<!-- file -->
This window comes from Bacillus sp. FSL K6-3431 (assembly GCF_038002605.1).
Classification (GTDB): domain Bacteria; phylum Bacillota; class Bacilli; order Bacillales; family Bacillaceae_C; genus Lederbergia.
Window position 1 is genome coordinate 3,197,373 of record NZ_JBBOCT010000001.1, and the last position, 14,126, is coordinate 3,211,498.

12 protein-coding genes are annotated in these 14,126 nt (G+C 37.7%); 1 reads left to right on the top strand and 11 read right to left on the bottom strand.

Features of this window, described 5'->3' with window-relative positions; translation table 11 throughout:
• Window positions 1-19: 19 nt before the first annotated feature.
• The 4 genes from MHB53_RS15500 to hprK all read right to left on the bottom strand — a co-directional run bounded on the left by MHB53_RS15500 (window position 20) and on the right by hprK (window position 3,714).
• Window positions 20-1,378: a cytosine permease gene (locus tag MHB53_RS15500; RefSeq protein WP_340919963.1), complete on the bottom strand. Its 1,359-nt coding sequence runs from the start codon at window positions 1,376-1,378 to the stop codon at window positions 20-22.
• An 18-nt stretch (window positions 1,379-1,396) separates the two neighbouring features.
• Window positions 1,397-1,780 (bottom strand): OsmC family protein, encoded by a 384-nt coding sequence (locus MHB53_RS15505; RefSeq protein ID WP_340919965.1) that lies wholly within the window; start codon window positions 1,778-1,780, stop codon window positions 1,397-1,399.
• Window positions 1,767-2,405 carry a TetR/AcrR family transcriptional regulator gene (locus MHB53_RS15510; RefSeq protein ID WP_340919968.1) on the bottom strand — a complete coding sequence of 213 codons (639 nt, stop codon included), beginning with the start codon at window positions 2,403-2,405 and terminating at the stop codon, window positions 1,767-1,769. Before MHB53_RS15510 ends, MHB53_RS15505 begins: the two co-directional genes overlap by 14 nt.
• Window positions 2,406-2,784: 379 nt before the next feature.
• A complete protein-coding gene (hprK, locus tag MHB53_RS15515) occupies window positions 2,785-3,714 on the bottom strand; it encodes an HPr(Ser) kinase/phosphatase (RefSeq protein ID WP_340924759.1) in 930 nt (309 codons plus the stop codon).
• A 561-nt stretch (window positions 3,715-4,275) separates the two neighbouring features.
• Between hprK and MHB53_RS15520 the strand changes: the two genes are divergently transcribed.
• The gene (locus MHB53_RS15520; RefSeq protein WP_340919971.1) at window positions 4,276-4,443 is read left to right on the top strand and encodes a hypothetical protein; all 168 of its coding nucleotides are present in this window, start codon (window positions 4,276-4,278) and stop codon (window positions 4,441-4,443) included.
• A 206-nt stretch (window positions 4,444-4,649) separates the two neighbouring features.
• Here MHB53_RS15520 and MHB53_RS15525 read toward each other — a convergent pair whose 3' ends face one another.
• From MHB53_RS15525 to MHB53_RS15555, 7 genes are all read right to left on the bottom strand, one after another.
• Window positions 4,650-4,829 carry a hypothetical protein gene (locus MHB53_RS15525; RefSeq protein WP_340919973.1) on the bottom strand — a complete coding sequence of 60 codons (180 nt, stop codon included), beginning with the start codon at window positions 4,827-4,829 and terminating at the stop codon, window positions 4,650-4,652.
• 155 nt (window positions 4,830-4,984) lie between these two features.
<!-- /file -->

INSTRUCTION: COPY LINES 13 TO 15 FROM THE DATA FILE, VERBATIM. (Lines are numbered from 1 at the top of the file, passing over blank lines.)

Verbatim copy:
• A complete protein-coding gene (hprK, locus tag MHB53_RS15515) occupies window positions 2,785-3,714 on the bottom strand; it encodes an HPr(Ser) kinase/phosphatase (RefSeq protein ID WP_340924759.1) in 930 nt (309 codons plus the stop codon).
• A 561-nt stretch (window positions 3,715-4,275) separates the two neighbouring features.
• Between hprK and MHB53_RS15520 the strand changes: the two genes are divergently transcribed.